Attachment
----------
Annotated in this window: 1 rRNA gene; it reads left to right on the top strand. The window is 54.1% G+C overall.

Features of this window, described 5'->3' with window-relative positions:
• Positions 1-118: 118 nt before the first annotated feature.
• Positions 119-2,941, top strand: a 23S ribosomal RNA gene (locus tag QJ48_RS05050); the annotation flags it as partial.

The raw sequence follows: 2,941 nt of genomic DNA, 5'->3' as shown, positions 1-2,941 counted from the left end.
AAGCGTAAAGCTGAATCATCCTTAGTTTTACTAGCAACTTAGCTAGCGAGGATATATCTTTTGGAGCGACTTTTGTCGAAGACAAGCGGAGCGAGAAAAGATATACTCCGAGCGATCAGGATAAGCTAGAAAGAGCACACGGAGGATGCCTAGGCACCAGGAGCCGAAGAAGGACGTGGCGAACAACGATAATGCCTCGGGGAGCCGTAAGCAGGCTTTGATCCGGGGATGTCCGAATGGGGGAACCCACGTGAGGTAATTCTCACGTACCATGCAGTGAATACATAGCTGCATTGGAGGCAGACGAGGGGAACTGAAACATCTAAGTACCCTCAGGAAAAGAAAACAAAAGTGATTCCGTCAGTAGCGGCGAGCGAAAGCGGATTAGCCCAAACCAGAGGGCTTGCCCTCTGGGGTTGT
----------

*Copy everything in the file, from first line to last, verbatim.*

Annotated in this window: 1 rRNA gene; it reads left to right on the top strand. The window is 54.1% G+C overall.

Features of this window, described 5'->3' with window-relative positions:
• Positions 1-118: 118 nt before the first annotated feature.
• Positions 119-2,941, top strand: a 23S ribosomal RNA gene (locus tag QJ48_RS05050); the annotation flags it as partial.

The raw sequence follows: 2,941 nt of genomic DNA, 5'->3' as shown, positions 1-2,941 counted from the left end.
AAGCGTAAAGCTGAATCATCCTTAGTTTTACTAGCAACTTAGCTAGCGAGGATATATCTTTTGGAGCGACTTTTGTCGAAGACAAGCGGAGCGAGAAAAGATATACTCCGAGCGATCAGGATAAGCTAGAAAGAGCACACGGAGGATGCCTAGGCACCAGGAGCCGAAGAAGGACGTGGCGAACAACGATAATGCCTCGGGGAGCCGTAAGCAGGCTTTGATCCGGGGATGTCCGAATGGGGGAACCCACGTGAGGTAATTCTCACGTACCATGCAGTGAATACATAGCTGCATTGGAGGCAGACGAGGGGAACTGAAACATCTAAGTACCCTCAGGAAAAGAAAACAAAAGTGATTCCGTCAGTAGCGGCGAGCGAAAGCGGATTAGCCCAAACCAGAGGGCTTGCCCTCTGGGGTTGT